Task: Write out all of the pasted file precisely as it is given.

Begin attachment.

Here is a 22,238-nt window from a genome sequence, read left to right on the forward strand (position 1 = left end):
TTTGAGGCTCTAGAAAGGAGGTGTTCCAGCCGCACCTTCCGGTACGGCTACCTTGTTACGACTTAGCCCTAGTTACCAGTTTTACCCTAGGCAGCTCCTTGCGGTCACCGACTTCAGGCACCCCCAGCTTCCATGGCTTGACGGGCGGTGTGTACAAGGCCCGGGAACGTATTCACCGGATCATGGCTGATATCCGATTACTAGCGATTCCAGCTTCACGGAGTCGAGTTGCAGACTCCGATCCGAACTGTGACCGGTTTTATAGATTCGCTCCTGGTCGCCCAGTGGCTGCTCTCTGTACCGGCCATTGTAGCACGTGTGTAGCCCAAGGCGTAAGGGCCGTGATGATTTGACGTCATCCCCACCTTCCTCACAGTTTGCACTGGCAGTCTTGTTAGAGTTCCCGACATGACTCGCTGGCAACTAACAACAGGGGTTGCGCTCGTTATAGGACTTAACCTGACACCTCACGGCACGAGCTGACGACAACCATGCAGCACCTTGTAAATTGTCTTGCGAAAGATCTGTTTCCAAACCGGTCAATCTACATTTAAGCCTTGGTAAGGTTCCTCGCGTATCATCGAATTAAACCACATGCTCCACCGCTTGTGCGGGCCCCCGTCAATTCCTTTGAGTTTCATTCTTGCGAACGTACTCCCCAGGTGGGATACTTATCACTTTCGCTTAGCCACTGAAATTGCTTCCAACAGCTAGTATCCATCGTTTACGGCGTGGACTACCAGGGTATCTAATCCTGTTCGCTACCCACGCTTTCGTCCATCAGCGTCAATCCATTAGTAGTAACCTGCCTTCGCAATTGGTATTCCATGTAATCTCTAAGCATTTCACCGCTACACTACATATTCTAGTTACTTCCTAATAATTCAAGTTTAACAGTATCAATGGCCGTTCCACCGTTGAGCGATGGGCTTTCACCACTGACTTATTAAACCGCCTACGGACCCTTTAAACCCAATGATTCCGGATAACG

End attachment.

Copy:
Here is a 22,238-nt window from a genome sequence, read left to right on the forward strand (position 1 = left end):
TTTGAGGCTCTAGAAAGGAGGTGTTCCAGCCGCACCTTCCGGTACGGCTACCTTGTTACGACTTAGCCCTAGTTACCAGTTTTACCCTAGGCAGCTCCTTGCGGTCACCGACTTCAGGCACCCCCAGCTTCCATGGCTTGACGGGCGGTGTGTACAAGGCCCGGGAACGTATTCACCGGATCATGGCTGATATCCGATTACTAGCGATTCCAGCTTCACGGAGTCGAGTTGCAGACTCCGATCCGAACTGTGACCGGTTTTATAGATTCGCTCCTGGTCGCCCAGTGGCTGCTCTCTGTACCGGCCATTGTAGCACGTGTGTAGCCCAAGGCGTAAGGGCCGTGATGATTTGACGTCATCCCCACCTTCCTCACAGTTTGCACTGGCAGTCTTGTTAGAGTTCCCGACATGACTCGCTGGCAACTAACAACAGGGGTTGCGCTCGTTATAGGACTTAACCTGACACCTCACGGCACGAGCTGACGACAACCATGCAGCACCTTGTAAATTGTCTTGCGAAAGATCTGTTTCCAAACCGGTCAATCTACATTTAAGCCTTGGTAAGGTTCCTCGCGTATCATCGAATTAAACCACATGCTCCACCGCTTGTGCGGGCCCCCGTCAATTCCTTTGAGTTTCATTCTTGCGAACGTACTCCCCAGGTGGGATACTTATCACTTTCGCTTAGCCACTGAAATTGCTTCCAACAGCTAGTATCCATCGTTTACGGCGTGGACTACCAGGGTATCTAATCCTGTTCGCTACCCACGCTTTCGTCCATCAGCGTCAATCCATTAGTAGTAACCTGCCTTCGCAATTGGTATTCCATGTAATCTCTAAGCATTTCACCGCTACACTACATATTCTAGTTACTTCCTAATAATTCAAGTTTAACAGTATCAATGGCCGTTCCACCGTTGAGCGATGGGCTTTCACCACTGACTTATTAAACCGCCTACGGACCCTTTAAACCCAATGATTCCGGATAACG